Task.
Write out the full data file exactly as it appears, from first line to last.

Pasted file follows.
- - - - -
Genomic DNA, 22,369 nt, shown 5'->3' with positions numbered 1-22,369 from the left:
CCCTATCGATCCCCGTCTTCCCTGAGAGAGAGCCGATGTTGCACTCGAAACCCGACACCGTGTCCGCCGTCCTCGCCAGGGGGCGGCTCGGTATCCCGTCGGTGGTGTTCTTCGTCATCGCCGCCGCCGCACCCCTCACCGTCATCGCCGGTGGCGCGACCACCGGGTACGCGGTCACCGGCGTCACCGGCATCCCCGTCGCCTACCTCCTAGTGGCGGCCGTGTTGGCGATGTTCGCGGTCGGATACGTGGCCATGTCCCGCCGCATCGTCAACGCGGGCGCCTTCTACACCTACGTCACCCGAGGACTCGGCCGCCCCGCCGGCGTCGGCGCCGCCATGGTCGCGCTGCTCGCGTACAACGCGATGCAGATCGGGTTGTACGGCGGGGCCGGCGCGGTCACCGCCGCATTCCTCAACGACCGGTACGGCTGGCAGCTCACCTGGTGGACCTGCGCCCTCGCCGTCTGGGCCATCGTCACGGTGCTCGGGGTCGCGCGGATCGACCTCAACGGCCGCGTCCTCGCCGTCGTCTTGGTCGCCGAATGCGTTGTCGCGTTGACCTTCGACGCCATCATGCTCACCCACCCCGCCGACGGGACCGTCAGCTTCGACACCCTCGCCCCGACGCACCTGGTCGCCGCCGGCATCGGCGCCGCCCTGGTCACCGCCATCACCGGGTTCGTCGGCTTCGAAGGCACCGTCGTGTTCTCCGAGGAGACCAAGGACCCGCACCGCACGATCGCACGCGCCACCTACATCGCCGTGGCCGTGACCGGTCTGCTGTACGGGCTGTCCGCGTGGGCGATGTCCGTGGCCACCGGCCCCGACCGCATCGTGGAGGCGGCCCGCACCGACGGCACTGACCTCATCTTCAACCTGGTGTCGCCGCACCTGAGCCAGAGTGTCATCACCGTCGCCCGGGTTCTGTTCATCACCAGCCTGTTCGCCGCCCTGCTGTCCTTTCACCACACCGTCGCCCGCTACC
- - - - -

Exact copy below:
Genomic DNA, 22,369 nt, shown 5'->3' with positions numbered 1-22,369 from the left:
CCCTATCGATCCCCGTCTTCCCTGAGAGAGAGCCGATGTTGCACTCGAAACCCGACACCGTGTCCGCCGTCCTCGCCAGGGGGCGGCTCGGTATCCCGTCGGTGGTGTTCTTCGTCATCGCCGCCGCCGCACCCCTCACCGTCATCGCCGGTGGCGCGACCACCGGGTACGCGGTCACCGGCGTCACCGGCATCCCCGTCGCCTACCTCCTAGTGGCGGCCGTGTTGGCGATGTTCGCGGTCGGATACGTGGCCATGTCCCGCCGCATCGTCAACGCGGGCGCCTTCTACACCTACGTCACCCGAGGACTCGGCCGCCCCGCCGGCGTCGGCGCCGCCATGGTCGCGCTGCTCGCGTACAACGCGATGCAGATCGGGTTGTACGGCGGGGCCGGCGCGGTCACCGCCGCATTCCTCAACGACCGGTACGGCTGGCAGCTCACCTGGTGGACCTGCGCCCTCGCCGTCTGGGCCATCGTCACGGTGCTCGGGGTCGCGCGGATCGACCTCAACGGCCGCGTCCTCGCCGTCGTCTTGGTCGCCGAATGCGTTGTCGCGTTGACCTTCGACGCCATCATGCTCACCCACCCCGCCGACGGGACCGTCAGCTTCGACACCCTCGCCCCGACGCACCTGGTCGCCGCCGGCATCGGCGCCGCCCTGGTCACCGCCATCACCGGGTTCGTCGGCTTCGAAGGCACCGTCGTGTTCTCCGAGGAGACCAAGGACCCGCACCGCACGATCGCACGCGCCACCTACATCGCCGTGGCCGTGACCGGTCTGCTGTACGGGCTGTCCGCGTGGGCGATGTCCGTGGCCACCGGCCCCGACCGCATCGTGGAGGCGGCCCGCACCGACGGCACTGACCTCATCTTCAACCTGGTGTCGCCGCACCTGAGCCAGAGTGTCATCACCGTCGCCCGGGTTCTGTTCATCACCAGCCTGTTCGCCGCCCTGCTGTCCTTTCACCACACCGTCGCCCGCTACC